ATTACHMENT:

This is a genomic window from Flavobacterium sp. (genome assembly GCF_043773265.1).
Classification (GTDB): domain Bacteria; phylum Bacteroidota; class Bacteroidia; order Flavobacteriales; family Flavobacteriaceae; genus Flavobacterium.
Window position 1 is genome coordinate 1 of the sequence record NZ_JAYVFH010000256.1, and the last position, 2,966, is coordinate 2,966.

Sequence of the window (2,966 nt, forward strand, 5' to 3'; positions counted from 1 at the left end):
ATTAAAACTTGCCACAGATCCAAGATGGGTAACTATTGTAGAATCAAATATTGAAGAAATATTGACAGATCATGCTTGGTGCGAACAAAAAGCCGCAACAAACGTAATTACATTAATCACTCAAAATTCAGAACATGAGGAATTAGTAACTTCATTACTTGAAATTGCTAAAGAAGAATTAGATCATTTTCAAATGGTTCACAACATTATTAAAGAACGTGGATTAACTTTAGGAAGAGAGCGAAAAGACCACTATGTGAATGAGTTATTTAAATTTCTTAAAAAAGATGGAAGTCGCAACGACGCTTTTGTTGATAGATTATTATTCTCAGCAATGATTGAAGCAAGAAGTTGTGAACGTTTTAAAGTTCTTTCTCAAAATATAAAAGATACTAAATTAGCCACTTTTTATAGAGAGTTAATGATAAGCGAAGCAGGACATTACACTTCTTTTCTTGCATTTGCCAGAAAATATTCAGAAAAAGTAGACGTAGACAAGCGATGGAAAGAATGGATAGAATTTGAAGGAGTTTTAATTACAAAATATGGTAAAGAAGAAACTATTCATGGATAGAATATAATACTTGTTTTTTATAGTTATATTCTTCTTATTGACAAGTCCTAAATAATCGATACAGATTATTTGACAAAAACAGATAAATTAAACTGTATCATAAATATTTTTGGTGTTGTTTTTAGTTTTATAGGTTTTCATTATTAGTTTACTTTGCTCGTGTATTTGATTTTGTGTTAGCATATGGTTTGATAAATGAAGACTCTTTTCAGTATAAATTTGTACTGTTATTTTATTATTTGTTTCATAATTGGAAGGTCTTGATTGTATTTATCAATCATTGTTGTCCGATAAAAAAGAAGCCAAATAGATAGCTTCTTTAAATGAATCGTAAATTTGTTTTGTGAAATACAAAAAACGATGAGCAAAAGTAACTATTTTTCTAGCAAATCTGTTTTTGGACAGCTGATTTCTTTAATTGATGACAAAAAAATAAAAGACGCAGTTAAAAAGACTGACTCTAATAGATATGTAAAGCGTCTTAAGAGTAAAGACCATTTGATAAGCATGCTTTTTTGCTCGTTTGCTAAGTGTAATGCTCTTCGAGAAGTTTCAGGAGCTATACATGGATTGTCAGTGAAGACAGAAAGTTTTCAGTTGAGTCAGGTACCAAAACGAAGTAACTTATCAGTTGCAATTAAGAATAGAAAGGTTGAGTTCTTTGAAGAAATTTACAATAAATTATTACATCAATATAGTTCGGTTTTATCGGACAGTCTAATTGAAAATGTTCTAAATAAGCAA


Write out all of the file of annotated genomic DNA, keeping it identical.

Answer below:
This is a genomic window from Flavobacterium sp. (genome assembly GCF_043773265.1).
Classification (GTDB): domain Bacteria; phylum Bacteroidota; class Bacteroidia; order Flavobacteriales; family Flavobacteriaceae; genus Flavobacterium.
Window position 1 is genome coordinate 1 of the sequence record NZ_JAYVFH010000256.1, and the last position, 2,966, is coordinate 2,966.

Sequence of the window (2,966 nt, forward strand, 5' to 3'; positions counted from 1 at the left end):
ATTAAAACTTGCCACAGATCCAAGATGGGTAACTATTGTAGAATCAAATATTGAAGAAATATTGACAGATCATGCTTGGTGCGAACAAAAAGCCGCAACAAACGTAATTACATTAATCACTCAAAATTCAGAACATGAGGAATTAGTAACTTCATTACTTGAAATTGCTAAAGAAGAATTAGATCATTTTCAAATGGTTCACAACATTATTAAAGAACGTGGATTAACTTTAGGAAGAGAGCGAAAAGACCACTATGTGAATGAGTTATTTAAATTTCTTAAAAAAGATGGAAGTCGCAACGACGCTTTTGTTGATAGATTATTATTCTCAGCAATGATTGAAGCAAGAAGTTGTGAACGTTTTAAAGTTCTTTCTCAAAATATAAAAGATACTAAATTAGCCACTTTTTATAGAGAGTTAATGATAAGCGAAGCAGGACATTACACTTCTTTTCTTGCATTTGCCAGAAAATATTCAGAAAAAGTAGACGTAGACAAGCGATGGAAAGAATGGATAGAATTTGAAGGAGTTTTAATTACAAAATATGGTAAAGAAGAAACTATTCATGGATAGAATATAATACTTGTTTTTTATAGTTATATTCTTCTTATTGACAAGTCCTAAATAATCGATACAGATTATTTGACAAAAACAGATAAATTAAACTGTATCATAAATATTTTTGGTGTTGTTTTTAGTTTTATAGGTTTTCATTATTAGTTTACTTTGCTCGTGTATTTGATTTTGTGTTAGCATATGGTTTGATAAATGAAGACTCTTTTCAGTATAAATTTGTACTGTTATTTTATTATTTGTTTCATAATTGGAAGGTCTTGATTGTATTTATCAATCATTGTTGTCCGATAAAAAAGAAGCCAAATAGATAGCTTCTTTAAATGAATCGTAAATTTGTTTTGTGAAATACAAAAAACGATGAGCAAAAGTAACTATTTTTCTAGCAAATCTGTTTTTGGACAGCTGATTTCTTTAATTGATGACAAAAAAATAAAAGACGCAGTTAAAAAGACTGACTCTAATAGATATGTAAAGCGTCTTAAGAGTAAAGACCATTTGATAAGCATGCTTTTTTGCTCGTTTGCTAAGTGTAATGCTCTTCGAGAAGTTTCAGGAGCTATACATGGATTGTCAGTGAAGACAGAAAGTTTTCAGTTGAGTCAGGTACCAAAACGAAGTAACTTATCAGTTGCAATTAAGAATAGAAAGGTTGAGTTCTTTGAAGAAATTTACAATAAATTATTACATCAATATAGTTCGGTTTTATCGGACAGTCTAATTGAAAATGTTCTAAATAAGCAA